Since the moment he put on a 49ers helmet, it has been apparent just how special of a football player Nick Bosa is. Football fans league-wide have had the pleasure of watching the star edge rusher affectionately known as “smaller bear” wreak havoc on opposing offensive lines week after week since he first took the field in 2019, when Bosa put together a historic rookie season.
So what exactly has changed from then until now? Look no further than the way first-year defensive coordinator DeMeco Ryans has utilized Nick Bosa as a rusher off of BOTH sides of the defensive line, regularly throwing opposing offensive lines a curveball by constantly moving the talented edge rusher from one side to the other throughout a game.
Through 14 weeks of the 2021 season, Bosa is the only player in the NFL who has recorded 6+ sacks from the defensive line's left and right side. This is an eye-popping statistic when you account for the fact that Bosa spent over 80% of his snaps lined up exclusively on the right side of the line during his breakout rookie season in 2019.
In 2021, Bosa has split his reps almost identically between the right and left side, registering 314 snaps from the right side and 309 from the left side. This kind of balanced usage creates problems in-game for opponents and as they attempt to construct a game plan focused on minimizing the effectiveness of one of the best edge rushers in the game.
Matching up with Bosa in any capacity is a challenge for any opposing offense. Still, that challenge is amplified when you have to account for Bosa rushing the passer from multiple positions in a given game. While Bosa did get credit for half a sack rushing from his “natural” spot off of the right side, he found his greatest success in this game against the Bengals when the adjustment was made to put him on the left side of the defensive line.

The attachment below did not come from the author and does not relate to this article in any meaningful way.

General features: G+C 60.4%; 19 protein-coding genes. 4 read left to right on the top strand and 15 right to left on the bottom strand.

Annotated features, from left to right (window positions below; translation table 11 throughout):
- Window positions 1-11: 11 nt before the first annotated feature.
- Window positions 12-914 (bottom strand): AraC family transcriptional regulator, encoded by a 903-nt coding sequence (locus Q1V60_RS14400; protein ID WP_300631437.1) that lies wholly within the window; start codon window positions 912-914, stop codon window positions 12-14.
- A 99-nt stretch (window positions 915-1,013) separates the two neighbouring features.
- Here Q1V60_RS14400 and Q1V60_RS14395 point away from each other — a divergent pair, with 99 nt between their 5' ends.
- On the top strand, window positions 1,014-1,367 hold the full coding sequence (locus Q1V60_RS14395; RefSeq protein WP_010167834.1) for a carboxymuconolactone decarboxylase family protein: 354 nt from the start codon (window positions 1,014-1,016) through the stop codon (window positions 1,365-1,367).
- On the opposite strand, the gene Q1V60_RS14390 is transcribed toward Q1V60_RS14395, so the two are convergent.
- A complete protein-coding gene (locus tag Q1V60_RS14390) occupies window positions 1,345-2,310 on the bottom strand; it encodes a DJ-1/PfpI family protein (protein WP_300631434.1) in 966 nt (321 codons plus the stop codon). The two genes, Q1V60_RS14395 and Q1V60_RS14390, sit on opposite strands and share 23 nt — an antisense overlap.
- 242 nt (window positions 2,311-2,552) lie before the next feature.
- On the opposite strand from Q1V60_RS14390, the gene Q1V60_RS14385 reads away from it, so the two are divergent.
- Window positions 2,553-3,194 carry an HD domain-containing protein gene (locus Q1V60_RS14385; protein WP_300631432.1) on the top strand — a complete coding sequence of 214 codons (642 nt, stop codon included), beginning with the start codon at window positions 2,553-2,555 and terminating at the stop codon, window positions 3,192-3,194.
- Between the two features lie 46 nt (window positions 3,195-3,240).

This game was indeed a perfect example of how versatile Bosa has been, as he started the game lined up on the right side of the defensive line, opposite of Bengals left tackle Jonah Williams (who I would argue is their best offensive lineman) and throughout the game began to regularly shift over to the left side where he was able to exploit what is a much more favorable matchup on paper against right tackle Riley Reiff.
Bosa sacked Bengals quarterback Joe Burrow twice in this game,, rushing from the left side (one was called back due to a penalty on Ambry Thomas),, including the game-changing sack in overtime that held the Bengals offense to a field goal attempt which allowed the 49ers offense to answer with a game-winning touchdown drive.
That pivotal sack in overtime came against Bengals backup right tackle Isiah Prince, who was thrust into action after Reiff exited the game in the second half with an ankle injury. But, again, this comes back to the 49ers' defensive staff displaying a willingness to adapt mid-game and move their best defensive player into a spot where he can take advantage of a glaring weakness on an opponent's offensive line.
On the surface, this may not seem like some profound innovative breakthrough. Putting your best edge rusher in a spot to take advantage of the opposing teams weakest link on an offensive line seems like a no brainer, but it is noteworthy simply for the fact that for whatever reason, there was a reluctance to do so at this rate prior to Ryans taking control of the defense.
The ability Ryans has shown to get creative with his defensive fronts has been admirable all year, and the way he has schemed around injuries (particularly at the cornerback position) deserves recognition. At this point, I am left gleefully wondering what kind of ingenuity Ryans will have up his sleeve once the 49ers defense is fully intact. Until then, I tip my cap to the way Ryans has gotten even more out of an already generational talent in Bosa.